The other thing I said was something PD’s father SD said to me sometime in between my surgeries and my IFN year started. He said that he has been repeatedly told by friends who had been diagnosed that their lives took on more meaning after their diagnosis. I told SD that I had just come to a similar realization: that knowing that I could die shocked me into realizing that every moment is precious (what an awful cliche…) and that I really should be doing what I really want to do.

Less than 24 hrs

My last injection is in 21 hours.

I shouldn’t feel the side effects lift for at least 24 to 48 hours after the injection, but today felt a lot easier than the previous few weeks. I woke up feeling good, I had a kind-of-big meeting during the day (I haven’t had a meeting in weeks, if not months). Maybe I just had a good day.

But I feel how close the end is. That sounds super cliche and kind of sentimental. But I think that my mind has taken over, and knows it is going to be released from this cycle of… (think of non-cliche word for pain and suffering and fail…) …pain and suffering and it is kicking in the endorphins, or whatever, to get me through the last tiny little bit.

Tomorrow we are going to have a few people over for pizza, i’m going to do my last injection, and then we are going to pop some champagne to celebrate.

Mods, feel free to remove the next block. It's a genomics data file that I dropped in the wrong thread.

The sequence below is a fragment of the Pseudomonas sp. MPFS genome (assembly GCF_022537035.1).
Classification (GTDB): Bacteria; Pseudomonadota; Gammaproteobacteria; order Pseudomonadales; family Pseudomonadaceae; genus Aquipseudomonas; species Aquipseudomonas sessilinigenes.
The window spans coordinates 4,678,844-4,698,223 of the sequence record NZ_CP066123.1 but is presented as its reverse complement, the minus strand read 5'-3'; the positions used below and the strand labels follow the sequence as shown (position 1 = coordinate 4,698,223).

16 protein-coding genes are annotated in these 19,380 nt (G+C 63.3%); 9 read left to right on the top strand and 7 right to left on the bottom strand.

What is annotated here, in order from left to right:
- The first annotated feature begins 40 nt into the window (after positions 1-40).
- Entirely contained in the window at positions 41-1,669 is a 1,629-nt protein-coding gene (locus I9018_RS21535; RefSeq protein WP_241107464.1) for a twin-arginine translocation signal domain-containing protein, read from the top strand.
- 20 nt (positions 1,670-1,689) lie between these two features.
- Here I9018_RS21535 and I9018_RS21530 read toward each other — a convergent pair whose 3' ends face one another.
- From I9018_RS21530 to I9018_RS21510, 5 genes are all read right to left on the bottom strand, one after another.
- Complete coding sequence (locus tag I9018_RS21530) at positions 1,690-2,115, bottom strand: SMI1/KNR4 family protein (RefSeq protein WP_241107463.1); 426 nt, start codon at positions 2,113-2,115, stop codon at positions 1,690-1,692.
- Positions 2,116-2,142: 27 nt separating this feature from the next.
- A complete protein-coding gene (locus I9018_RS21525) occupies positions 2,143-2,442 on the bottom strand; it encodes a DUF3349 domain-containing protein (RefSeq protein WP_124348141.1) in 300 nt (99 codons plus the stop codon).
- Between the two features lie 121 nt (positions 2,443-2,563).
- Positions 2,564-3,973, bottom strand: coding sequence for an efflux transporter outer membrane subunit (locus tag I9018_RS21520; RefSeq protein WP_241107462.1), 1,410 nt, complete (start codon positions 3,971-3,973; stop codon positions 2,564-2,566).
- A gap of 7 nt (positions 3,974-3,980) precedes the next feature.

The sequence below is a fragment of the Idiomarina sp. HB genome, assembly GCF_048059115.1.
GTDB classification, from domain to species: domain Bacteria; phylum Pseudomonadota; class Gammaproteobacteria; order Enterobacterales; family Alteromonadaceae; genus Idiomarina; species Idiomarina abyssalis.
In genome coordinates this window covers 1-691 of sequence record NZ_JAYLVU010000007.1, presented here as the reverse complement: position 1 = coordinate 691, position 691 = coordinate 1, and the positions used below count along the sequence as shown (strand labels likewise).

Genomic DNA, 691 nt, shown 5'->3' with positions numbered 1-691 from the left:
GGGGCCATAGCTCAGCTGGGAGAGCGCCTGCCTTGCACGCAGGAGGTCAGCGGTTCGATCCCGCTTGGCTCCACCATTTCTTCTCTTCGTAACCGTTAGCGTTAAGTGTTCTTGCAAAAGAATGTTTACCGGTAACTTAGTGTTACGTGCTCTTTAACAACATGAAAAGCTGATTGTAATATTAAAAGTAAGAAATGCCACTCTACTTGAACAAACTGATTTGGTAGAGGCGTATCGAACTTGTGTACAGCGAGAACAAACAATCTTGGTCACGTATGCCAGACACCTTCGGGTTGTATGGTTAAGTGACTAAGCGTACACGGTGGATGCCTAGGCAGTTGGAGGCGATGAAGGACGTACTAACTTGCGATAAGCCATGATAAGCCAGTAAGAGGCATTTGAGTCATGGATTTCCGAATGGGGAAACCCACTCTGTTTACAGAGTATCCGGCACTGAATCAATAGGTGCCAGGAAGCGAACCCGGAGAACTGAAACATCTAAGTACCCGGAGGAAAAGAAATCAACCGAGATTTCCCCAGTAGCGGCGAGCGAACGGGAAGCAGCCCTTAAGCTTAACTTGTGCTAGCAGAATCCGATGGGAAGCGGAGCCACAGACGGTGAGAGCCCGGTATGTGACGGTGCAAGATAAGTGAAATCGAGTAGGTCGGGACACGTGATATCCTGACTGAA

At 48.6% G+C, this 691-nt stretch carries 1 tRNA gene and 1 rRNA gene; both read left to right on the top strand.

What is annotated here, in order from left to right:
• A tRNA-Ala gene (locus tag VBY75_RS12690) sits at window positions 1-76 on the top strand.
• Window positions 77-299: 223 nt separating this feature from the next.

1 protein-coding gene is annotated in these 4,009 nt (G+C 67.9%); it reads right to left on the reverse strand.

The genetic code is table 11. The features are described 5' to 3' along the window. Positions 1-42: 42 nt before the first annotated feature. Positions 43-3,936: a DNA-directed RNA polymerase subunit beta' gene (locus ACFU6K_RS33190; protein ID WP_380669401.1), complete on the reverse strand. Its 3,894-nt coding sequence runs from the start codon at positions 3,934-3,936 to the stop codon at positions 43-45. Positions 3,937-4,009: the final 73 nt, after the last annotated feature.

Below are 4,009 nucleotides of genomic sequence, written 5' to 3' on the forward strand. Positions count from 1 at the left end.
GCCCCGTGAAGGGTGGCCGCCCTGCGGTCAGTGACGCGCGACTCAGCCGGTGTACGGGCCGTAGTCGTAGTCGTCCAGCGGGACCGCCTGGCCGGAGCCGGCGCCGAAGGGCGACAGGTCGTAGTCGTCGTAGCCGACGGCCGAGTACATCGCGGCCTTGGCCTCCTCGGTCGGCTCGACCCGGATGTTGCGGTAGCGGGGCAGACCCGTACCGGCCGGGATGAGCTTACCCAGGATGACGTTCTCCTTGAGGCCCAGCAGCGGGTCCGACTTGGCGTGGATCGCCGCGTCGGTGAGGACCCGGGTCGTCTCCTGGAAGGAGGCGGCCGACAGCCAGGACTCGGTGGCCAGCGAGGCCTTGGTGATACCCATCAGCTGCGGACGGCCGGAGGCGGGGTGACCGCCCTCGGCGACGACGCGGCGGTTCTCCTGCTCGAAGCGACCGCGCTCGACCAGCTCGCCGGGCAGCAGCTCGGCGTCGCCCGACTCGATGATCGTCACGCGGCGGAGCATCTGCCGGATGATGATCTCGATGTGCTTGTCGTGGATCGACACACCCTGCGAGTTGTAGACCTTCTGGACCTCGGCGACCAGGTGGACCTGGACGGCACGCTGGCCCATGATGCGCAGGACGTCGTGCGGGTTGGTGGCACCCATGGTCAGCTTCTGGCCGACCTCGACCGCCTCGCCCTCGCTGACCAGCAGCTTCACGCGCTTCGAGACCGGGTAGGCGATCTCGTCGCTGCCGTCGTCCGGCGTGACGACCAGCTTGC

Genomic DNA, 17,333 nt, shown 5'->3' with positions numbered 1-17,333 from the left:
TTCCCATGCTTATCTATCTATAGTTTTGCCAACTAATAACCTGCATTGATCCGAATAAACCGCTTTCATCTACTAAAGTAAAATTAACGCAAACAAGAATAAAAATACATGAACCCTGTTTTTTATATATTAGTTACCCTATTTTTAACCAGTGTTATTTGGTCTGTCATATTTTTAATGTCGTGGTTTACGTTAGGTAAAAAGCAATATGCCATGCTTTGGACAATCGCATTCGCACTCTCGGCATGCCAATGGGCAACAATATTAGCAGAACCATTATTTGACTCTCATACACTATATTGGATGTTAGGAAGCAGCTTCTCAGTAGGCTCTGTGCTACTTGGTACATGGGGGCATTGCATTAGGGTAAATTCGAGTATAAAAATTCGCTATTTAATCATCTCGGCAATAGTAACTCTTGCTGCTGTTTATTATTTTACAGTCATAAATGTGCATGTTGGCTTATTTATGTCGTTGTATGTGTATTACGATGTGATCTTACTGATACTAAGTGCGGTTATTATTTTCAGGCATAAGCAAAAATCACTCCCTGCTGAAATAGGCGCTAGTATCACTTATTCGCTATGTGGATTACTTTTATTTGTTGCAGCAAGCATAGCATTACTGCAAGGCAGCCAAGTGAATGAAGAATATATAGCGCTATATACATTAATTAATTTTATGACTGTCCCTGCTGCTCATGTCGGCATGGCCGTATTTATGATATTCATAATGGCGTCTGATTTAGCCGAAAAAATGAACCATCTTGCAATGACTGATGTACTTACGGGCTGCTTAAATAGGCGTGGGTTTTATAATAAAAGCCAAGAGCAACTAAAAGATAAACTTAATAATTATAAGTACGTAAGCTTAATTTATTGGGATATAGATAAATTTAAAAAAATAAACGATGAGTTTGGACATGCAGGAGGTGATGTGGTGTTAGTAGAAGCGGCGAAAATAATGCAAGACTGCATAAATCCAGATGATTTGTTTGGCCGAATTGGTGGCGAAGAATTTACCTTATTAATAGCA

I am going to go to sleep, and wake up to the rest of my life. That sounds cliche, and maybe even ominous, but I’ve been waiting for this for 18 months now.

A Big Ass Fortune Cookie

I rec’d a pkg from “Lady Fortunes” and while I do buy a lot of stuff online, and often forget exactly what was coming from where, most everything I’ve been buying have been art materials that have been shipped back to NYC.

So this package shows up with the return address “Lady Fortunes.” It was addressed to me, but I felt like it might have been a mistake. I waited for O to wake up, and ask her if it was hers. It seemed like tike it could be private. She denied all knowledge, but exhibited great curiosity. Ditto with my mom.

I was baffled. I had no idea what it was. We unboxed it, and it got funnier and funnier. So it is a fortune cookie that is 9 inches wide… and we are in hysterics. But there was no card in the box. So we are guessing who it is from. We suspected AW and LK, but it turns out upon opening, that it was from my Aunt and Uncle.

We were on a giggle-high from that one. So awesome.

Massive Fortune

Massive Fortune

Massive Fortune

Durer postcards and the crazies

My mom has been sending me postcards from a durer collection as a countdown. The postcards are from when I was born. Or something like that. She has been putting pressed flowers on the back of them. I’m down to half way through the fourth to last week.

I’m starting to exhibit some really startling side effects. Violence in my sleep. Talking in my sleep, and saying things that are *not nice*. It is really crazy to be out of control of my basic non-craziness.






Mom sends flowers

Graham Thomas

Peter Mayle

Just Joey

Gertrude Jekyll

Jude the Obscure

Jude the Obscure, Gertrude Jekyll, Just Joey, Peter Mayle, and Graham Thomas hopefully will still be performing when you arrive. If not, there are lilies in the wings.
5 more weeks

mom & dad

My mom has been sending pictures and postcards every week during this last countdown. Here are this weeks five roses. I might have gotten the wrong names on the wrong flowers.